Tuesday, March 26, 2024

EMS Particular Patient Presentations - Crohn's Disease

EMS Providers should have an understanding of Crohn's Disease and its potential implications for prehospital care. 

Crohn's disease is a chronic inflammatory bowel disease (IBD) that can affect any part of the gastrointestinal tract, from the mouth to the anus. It is characterized by inflammation, ulceration, and thickening of the intestinal wall, leading to a variety of symptoms and complications.

In terms of prehospital care, EMS providers should be aware of the signs and symptoms of Crohn's disease, which may include:

Abdominal Pain: Patients with Crohn's disease often experience abdominal pain, cramping, and discomfort, which may be intermittent or persistent and can vary in severity.

Diarrhea: Chronic diarrhea is a common symptom of Crohn's disease, which may be accompanied by urgency, frequency, and passage of bloody or mucus-containing stools.

Weight Loss: Patients with Crohn's disease may experience weight loss due to malabsorption of nutrients, reduced appetite, or increased metabolic demands associated with chronic inflammation.

Fatigue: Chronic inflammation and malnutrition associated with Crohn's disease can lead to fatigue, weakness, and decreased energy levels.

Extraintestinal Manifestations: Crohn's disease can affect other organs and systems outside the gastrointestinal tract, leading to extraintestinal manifestations such as arthritis, skin rashes, eye inflammation, and liver involvement.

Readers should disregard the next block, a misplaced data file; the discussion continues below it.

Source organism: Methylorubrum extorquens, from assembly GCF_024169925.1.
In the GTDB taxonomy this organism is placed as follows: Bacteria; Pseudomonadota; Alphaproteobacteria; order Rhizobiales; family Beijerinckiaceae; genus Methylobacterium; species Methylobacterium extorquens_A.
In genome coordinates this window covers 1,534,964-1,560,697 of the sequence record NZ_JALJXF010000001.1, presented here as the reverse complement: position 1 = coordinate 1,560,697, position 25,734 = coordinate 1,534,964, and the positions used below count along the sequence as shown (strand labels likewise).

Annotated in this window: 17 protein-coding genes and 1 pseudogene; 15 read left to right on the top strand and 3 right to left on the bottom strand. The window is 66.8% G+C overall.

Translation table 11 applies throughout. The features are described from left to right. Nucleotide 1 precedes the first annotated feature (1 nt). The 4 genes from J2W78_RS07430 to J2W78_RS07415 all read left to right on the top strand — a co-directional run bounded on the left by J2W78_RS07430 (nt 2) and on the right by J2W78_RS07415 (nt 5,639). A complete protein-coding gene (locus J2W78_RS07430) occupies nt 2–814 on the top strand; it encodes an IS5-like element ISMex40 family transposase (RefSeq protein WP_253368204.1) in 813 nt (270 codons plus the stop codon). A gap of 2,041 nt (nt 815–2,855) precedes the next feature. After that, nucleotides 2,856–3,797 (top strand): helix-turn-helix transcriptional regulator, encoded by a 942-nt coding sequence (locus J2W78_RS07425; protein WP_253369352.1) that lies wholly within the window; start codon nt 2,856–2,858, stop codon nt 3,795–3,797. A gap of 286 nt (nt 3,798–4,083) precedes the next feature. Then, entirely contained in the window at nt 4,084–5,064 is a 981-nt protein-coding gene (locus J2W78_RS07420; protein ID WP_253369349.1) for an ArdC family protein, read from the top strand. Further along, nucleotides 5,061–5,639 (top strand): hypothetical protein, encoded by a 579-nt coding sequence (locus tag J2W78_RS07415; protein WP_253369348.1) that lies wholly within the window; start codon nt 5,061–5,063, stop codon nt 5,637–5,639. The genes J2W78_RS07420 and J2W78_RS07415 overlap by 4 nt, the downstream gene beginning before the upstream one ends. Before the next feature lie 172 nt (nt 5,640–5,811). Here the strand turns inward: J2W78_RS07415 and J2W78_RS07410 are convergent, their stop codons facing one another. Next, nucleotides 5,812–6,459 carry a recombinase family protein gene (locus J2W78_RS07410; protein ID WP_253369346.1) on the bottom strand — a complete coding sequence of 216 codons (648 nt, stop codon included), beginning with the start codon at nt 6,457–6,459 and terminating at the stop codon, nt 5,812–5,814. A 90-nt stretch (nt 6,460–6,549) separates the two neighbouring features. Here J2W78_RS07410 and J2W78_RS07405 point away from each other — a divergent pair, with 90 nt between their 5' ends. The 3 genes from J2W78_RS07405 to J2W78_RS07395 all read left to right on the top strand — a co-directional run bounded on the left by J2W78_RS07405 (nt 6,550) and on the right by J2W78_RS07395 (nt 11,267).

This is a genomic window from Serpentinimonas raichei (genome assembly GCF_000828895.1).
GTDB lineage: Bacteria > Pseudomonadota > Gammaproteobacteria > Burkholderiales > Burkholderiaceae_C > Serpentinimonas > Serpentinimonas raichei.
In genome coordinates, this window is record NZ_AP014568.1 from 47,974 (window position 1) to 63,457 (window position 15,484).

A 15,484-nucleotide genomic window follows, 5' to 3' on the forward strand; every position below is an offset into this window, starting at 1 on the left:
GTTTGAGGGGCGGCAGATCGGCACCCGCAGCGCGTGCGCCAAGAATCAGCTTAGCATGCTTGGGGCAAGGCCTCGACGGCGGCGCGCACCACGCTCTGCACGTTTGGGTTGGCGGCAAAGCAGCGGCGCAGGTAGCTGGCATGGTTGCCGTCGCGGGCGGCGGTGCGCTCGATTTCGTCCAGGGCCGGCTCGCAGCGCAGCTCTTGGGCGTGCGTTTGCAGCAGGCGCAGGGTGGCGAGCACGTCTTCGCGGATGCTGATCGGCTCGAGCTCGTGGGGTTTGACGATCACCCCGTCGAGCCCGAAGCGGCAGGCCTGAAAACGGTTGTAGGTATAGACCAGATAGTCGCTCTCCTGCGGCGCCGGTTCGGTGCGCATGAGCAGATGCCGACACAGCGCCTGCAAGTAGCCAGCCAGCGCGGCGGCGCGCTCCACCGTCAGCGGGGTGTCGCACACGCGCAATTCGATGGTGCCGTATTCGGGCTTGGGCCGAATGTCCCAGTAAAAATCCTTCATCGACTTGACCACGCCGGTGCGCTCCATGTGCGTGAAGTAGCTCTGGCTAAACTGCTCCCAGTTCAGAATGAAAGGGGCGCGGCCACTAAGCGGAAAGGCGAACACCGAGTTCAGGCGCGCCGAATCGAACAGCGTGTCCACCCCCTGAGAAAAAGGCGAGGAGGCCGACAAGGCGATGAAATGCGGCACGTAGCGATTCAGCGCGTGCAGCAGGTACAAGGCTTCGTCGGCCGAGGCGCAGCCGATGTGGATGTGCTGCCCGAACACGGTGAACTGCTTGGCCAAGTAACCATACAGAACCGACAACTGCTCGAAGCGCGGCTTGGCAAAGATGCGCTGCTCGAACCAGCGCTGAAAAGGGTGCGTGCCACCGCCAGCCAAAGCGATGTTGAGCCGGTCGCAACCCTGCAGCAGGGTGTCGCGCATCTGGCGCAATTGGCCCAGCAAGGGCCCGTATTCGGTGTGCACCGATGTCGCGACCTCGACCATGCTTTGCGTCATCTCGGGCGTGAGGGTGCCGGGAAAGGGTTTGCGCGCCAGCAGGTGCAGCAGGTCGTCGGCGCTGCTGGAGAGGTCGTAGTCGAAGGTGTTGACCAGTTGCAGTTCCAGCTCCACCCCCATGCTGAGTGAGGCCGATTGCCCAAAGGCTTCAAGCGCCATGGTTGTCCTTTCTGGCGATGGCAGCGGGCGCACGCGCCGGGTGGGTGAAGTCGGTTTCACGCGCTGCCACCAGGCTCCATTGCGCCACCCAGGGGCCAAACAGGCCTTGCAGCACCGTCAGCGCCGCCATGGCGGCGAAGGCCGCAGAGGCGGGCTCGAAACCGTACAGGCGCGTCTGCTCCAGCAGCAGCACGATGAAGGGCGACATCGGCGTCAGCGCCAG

In terms of potential issues for prehospital care, EMS providers should consider the following:

Dehydration & Electrolyte Imbalances: Chronic diarrhea and fluid loss can lead to dehydration, electrolyte imbalances, and metabolic disturbances. EMS providers should be prepared to assess and manage dehydration, including fluid resuscitation and electrolyte replacement as needed.

Pain Management: Abdominal pain and discomfort associated with Crohn's disease can be severe and debilitating. EMS providers should be equipped to provide appropriate pain management interventions, such as analgesics or non-pharmacological techniques, to alleviate patient discomfort.

Inflammatory Flare-Ups: Patients with Crohn's disease may experience periods of disease exacerbation or flare-ups characterized by worsening symptoms and complications. EMS providers should be prepared to assess and manage acute exacerbations of Crohn's disease, including supportive care and prompt transport to a medical facility for further evaluation and treatment.


The discovery of Crohn's disease is credited to Dr. Burrill B. Crohn, an American gastroenterologist, along with his colleagues Dr. Leon Ginzburg and Dr. Gordon D. Oppenheimer. 

In 1932, they published a landmark paper titled "Regional Ileitis: A Pathologic and Clinical Entity" in the Journal of the American Medical Association, describing a distinct inflammatory bowel disorder affecting the terminal ileum and other parts of the gastrointestinal tract. 

This condition, later named Crohn's disease in honor of Dr. Crohn, represented a significant contribution to the understanding of inflammatory bowel diseases and revolutionized their diagnosis and management.

Further Reading:

Alexander, M. & Belle, R. (2017) Advanced EMT: A Clinical Reasoning Approach (2nd Ed). Hoboken, New Jersey: Pearson Education

Bledsoe, B. E., Cherry, R. A. & Porter, R. S (2023) Paramedic Care: Principles and Practice Volume 1 (6th Ed) Pearson.  

Mistovich, J. J. & Karren, K. J. (2014) Prehospital Emergency Care (11th Ed). Hoboken, New Jersey: Pearson Education

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